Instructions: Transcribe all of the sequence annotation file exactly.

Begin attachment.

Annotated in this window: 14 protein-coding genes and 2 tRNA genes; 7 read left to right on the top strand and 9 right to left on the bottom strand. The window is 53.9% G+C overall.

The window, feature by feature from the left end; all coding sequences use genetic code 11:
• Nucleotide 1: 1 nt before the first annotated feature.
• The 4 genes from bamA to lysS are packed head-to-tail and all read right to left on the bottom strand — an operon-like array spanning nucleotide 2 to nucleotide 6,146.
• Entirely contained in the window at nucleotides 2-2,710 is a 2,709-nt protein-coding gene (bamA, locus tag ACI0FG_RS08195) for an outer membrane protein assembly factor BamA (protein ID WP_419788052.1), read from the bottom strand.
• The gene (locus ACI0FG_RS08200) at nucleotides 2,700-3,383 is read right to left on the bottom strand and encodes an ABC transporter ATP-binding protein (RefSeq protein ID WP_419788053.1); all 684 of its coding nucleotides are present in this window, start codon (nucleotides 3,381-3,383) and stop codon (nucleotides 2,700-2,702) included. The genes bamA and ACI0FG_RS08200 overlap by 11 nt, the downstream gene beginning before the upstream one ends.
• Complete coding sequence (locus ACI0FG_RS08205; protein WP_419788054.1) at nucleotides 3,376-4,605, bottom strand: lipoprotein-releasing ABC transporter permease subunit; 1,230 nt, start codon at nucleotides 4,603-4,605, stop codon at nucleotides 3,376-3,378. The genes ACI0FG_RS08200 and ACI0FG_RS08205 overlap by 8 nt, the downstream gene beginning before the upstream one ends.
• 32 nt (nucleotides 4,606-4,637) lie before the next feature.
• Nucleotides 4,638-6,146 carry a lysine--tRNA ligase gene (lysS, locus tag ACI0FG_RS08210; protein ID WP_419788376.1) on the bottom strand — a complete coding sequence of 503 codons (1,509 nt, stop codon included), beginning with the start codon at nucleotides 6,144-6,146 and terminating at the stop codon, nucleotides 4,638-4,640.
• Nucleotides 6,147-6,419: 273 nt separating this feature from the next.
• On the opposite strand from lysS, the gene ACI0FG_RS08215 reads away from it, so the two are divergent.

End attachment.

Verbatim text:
Annotated in this window: 14 protein-coding genes and 2 tRNA genes; 7 read left to right on the top strand and 9 right to left on the bottom strand. The window is 53.9% G+C overall.

The window, feature by feature from the left end; all coding sequences use genetic code 11:
• Nucleotide 1: 1 nt before the first annotated feature.
• The 4 genes from bamA to lysS are packed head-to-tail and all read right to left on the bottom strand — an operon-like array spanning nucleotide 2 to nucleotide 6,146.
• Entirely contained in the window at nucleotides 2-2,710 is a 2,709-nt protein-coding gene (bamA, locus tag ACI0FG_RS08195) for an outer membrane protein assembly factor BamA (protein ID WP_419788052.1), read from the bottom strand.
• The gene (locus ACI0FG_RS08200) at nucleotides 2,700-3,383 is read right to left on the bottom strand and encodes an ABC transporter ATP-binding protein (RefSeq protein ID WP_419788053.1); all 684 of its coding nucleotides are present in this window, start codon (nucleotides 3,381-3,383) and stop codon (nucleotides 2,700-2,702) included. The genes bamA and ACI0FG_RS08200 overlap by 11 nt, the downstream gene beginning before the upstream one ends.
• Complete coding sequence (locus ACI0FG_RS08205; protein WP_419788054.1) at nucleotides 3,376-4,605, bottom strand: lipoprotein-releasing ABC transporter permease subunit; 1,230 nt, start codon at nucleotides 4,603-4,605, stop codon at nucleotides 3,376-3,378. The genes ACI0FG_RS08200 and ACI0FG_RS08205 overlap by 8 nt, the downstream gene beginning before the upstream one ends.
• 32 nt (nucleotides 4,606-4,637) lie before the next feature.
• Nucleotides 4,638-6,146 carry a lysine--tRNA ligase gene (lysS, locus tag ACI0FG_RS08210; protein ID WP_419788376.1) on the bottom strand — a complete coding sequence of 503 codons (1,509 nt, stop codon included), beginning with the start codon at nucleotides 6,144-6,146 and terminating at the stop codon, nucleotides 4,638-4,640.
• Nucleotides 6,147-6,419: 273 nt separating this feature from the next.
• On the opposite strand from lysS, the gene ACI0FG_RS08215 reads away from it, so the two are divergent.